Where the groups surpasses similar organizations is that they’re the first to actually establish an Islamic state, hence the name. Nevertheless, the group isn’t satisfied and believes it is not only their right, but their divine duty to unite each and every Muslim of the world under one caliphate (an Islamic dynasty or empire) and return Islam to what they consider its glory days. They believe their interpretations of the Quar’an and their religion afford them the permission to reach this goal by all means necessary, even if by violence.

The group was originally part of al-Qaeda, but was basically disowned and kicked out in 2014 for not having the same beliefs and essentially being, believe it or not, too radical, extreme, and violent. Al-Qaeda’s leader Ayman al-Zawahiri has, in fact called out ISIS’s “caliph” Abu Bakr al-Baghdadi multiple times for being disobedient, illegitimate, too much of a wild card, and too radical. He doesn’t approve of or see the rhyme or reason behind many of the things the Islamic State does—in many ways, ISIS isn’t moral or ethical enough for a terrorist group. The two organizations are now fierce competitors for recruits, followers, and supremacy in the terror world, not allies.

The group made claim to territory in Iraq in 2006, in Syria 2013, and, capitalizing on the disorder created by the Syrian Civil War and the recent departure of American troops from the Middle East, made declaration of a worldwide caliphate in June 2014. Since then, essentially killed and slaughter anyone who objects to their control, reign, or presence, doesn’t support their cause strong enough, is of a different religion, such as Christians, Jews, or Yadizis, or even Muslims who refuse to pledge allegiance to them, aren’t radical enough, or don’t fit the mold of what they consider being “true” ones. Mass executions/massacres, the rape of women, enslavement of people, destruction of culture/heritage, and public beheadings have become common and created a humanitarian crisis in the areas they control.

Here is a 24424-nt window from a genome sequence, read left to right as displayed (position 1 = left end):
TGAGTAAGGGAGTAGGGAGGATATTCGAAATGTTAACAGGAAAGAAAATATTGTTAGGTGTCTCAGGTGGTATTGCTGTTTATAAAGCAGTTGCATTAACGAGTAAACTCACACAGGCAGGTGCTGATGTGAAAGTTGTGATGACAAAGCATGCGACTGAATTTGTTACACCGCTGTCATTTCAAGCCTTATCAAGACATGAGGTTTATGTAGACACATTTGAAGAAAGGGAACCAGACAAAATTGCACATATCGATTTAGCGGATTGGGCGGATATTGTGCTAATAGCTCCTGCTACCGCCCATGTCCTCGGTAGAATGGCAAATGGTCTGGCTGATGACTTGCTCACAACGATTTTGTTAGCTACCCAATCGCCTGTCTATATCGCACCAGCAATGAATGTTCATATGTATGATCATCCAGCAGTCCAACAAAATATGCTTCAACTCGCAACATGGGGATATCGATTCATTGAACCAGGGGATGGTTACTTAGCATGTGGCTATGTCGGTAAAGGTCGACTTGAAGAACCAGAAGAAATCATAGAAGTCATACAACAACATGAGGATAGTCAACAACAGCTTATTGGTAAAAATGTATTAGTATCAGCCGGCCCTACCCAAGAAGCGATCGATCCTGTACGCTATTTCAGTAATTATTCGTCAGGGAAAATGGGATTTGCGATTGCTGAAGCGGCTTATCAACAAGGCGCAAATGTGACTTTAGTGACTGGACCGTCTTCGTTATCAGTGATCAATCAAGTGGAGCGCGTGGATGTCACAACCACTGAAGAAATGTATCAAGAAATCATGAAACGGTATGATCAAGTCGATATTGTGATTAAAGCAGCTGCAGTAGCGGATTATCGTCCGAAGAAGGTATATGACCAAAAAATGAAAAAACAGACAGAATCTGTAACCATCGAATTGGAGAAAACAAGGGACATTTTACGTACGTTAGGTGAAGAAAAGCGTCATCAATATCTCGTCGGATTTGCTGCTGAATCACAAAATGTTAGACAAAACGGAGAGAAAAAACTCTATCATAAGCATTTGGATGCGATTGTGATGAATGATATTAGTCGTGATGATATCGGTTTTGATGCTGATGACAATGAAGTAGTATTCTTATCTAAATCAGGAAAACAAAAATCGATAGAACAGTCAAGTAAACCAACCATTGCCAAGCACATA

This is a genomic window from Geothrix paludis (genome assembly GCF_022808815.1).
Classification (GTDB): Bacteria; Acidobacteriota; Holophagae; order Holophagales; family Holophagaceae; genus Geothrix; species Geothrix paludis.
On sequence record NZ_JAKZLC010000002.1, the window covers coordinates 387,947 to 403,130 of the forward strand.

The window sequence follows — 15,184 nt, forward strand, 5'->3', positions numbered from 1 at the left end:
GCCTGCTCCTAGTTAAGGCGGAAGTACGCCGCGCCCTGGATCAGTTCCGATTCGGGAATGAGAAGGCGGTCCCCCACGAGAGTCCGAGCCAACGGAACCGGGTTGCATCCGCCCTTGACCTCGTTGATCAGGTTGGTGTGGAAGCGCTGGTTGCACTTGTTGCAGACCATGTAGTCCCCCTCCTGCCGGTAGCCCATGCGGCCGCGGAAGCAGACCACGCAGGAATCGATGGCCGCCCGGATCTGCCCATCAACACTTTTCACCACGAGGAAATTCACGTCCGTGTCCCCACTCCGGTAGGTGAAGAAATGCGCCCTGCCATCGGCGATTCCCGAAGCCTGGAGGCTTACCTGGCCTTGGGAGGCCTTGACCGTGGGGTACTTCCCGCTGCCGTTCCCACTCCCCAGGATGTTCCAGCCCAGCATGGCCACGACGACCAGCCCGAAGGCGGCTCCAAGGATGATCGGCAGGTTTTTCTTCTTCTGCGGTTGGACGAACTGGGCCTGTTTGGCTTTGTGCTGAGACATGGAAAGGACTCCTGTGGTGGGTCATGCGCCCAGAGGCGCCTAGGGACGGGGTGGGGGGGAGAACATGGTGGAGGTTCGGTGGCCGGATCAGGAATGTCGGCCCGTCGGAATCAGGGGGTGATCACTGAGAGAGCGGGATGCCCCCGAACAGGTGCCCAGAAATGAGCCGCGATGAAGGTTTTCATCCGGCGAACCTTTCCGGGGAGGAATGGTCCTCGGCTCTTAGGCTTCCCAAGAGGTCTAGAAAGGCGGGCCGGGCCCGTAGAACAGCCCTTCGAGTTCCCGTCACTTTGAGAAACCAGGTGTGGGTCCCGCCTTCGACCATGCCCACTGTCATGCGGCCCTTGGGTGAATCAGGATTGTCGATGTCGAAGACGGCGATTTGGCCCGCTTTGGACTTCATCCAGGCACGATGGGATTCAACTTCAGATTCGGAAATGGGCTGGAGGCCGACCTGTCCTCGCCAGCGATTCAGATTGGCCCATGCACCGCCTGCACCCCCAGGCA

While most of the world, western or not, objects to ISIS, only the struggling governments of Iraq and Syria have put troops on the ground to combat them, though American, French, English and Russian forces have all launched countless airstrikes on the jihadist militia’s strongholds. Obama himself has made it clear that he isn’t interested in another ground war in the Middle East.

Weeks after the attack, and only a week or so before writing this, two Middle Eastern Muslims, who weren’t necessarily a part of, but had pledged allegiance to (only hours before in a Facebook post) ISIS, took the lives of 14 at an office party of one of the assailants in San Bernadino. The two were a married couple, with the women immigrating from Saudi Arabia only a year before and said to have radicalized the husband. They were shot and killed in firefight with police hours after the attack.

With the two attacks and a terrorist group that’s already more powerful than any other in history on the rise, America and the West’s saga with terrorism and bad relations and tension with Islam and the Middle East can only appear to continue.